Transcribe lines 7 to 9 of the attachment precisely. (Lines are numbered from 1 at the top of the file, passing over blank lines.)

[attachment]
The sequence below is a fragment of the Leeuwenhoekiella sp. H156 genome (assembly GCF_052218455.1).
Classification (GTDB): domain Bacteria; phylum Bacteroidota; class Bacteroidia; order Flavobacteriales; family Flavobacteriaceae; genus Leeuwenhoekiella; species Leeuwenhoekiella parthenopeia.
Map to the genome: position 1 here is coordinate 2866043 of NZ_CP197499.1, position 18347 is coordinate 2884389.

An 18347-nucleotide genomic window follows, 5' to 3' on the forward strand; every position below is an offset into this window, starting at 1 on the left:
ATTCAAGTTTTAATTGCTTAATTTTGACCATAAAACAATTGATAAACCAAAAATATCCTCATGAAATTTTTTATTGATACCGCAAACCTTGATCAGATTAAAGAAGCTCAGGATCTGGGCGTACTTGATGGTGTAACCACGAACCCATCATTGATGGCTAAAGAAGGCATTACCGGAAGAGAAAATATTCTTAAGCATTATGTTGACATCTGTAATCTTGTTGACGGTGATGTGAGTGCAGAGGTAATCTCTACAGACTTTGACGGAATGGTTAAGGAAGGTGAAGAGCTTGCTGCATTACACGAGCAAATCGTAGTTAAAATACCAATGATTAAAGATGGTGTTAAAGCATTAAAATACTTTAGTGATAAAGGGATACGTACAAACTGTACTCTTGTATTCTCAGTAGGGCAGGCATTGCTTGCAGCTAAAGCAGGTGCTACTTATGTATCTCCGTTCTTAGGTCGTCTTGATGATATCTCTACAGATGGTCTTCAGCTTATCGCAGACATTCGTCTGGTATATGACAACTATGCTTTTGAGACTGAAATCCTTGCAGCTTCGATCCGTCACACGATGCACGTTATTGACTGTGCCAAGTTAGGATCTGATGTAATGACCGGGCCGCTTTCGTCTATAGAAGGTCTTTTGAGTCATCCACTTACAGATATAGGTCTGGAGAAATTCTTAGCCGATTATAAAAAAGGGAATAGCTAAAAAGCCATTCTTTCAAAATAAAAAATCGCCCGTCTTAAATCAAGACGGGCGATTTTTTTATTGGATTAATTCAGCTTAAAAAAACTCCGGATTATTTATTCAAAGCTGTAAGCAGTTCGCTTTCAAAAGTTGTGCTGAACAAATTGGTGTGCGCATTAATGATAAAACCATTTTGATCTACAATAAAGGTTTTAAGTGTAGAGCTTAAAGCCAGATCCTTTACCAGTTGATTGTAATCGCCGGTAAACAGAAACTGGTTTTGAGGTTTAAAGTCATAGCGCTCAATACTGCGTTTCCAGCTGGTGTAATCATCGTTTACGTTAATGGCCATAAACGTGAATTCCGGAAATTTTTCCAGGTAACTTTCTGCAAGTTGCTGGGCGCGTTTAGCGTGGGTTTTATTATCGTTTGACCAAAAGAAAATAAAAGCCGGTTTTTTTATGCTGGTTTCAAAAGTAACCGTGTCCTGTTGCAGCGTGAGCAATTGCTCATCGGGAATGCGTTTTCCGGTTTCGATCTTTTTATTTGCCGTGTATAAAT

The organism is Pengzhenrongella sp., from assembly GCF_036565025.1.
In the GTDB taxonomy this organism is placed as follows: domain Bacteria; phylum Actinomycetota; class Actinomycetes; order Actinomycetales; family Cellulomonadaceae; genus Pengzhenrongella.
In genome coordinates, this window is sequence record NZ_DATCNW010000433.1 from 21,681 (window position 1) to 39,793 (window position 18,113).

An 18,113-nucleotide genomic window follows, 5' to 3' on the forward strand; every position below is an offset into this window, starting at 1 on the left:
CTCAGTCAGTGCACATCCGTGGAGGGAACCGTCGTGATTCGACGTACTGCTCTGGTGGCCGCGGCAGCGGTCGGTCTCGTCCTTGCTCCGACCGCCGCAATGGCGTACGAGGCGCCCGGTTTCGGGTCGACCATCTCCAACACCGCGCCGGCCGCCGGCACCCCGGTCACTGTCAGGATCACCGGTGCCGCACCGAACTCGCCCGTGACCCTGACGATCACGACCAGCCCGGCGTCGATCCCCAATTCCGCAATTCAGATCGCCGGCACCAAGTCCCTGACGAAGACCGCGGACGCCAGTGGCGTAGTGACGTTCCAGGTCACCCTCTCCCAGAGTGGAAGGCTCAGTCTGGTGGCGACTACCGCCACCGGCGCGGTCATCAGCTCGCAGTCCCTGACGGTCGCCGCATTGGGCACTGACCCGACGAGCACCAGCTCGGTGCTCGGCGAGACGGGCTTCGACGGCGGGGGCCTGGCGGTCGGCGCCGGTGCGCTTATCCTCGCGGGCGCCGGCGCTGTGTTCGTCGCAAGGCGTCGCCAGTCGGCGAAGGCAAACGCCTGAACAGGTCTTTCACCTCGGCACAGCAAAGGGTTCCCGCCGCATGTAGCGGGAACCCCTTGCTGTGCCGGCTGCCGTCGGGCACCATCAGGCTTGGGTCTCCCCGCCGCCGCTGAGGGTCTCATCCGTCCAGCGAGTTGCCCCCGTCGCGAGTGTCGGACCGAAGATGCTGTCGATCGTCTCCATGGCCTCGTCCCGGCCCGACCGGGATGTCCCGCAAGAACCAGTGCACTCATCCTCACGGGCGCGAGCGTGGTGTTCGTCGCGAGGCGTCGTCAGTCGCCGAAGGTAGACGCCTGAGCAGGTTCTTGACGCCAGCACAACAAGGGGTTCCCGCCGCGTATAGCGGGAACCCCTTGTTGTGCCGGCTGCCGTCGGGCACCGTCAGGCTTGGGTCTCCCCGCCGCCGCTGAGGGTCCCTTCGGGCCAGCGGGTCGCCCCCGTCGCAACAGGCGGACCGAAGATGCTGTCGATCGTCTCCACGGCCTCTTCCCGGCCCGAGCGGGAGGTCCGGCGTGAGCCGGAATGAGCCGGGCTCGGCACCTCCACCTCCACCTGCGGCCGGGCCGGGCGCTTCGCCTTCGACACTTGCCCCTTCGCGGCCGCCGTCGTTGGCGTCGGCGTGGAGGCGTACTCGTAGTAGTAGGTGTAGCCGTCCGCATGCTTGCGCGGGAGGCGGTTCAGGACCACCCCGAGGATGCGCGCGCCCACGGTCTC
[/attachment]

In the GTDB taxonomy this organism is placed as follows: domain Bacteria; phylum Actinomycetota; class Actinomycetes; order Actinomycetales; family Cellulomonadaceae; genus Pengzhenrongella.
In genome coordinates, this window is sequence record NZ_DATCNW010000433.1 from 21,681 (window position 1) to 39,793 (window position 18,113).

An 18,113-nucleotide genomic window follows, 5' to 3' on the forward strand; every position below is an offset into this window, starting at 1 on the left: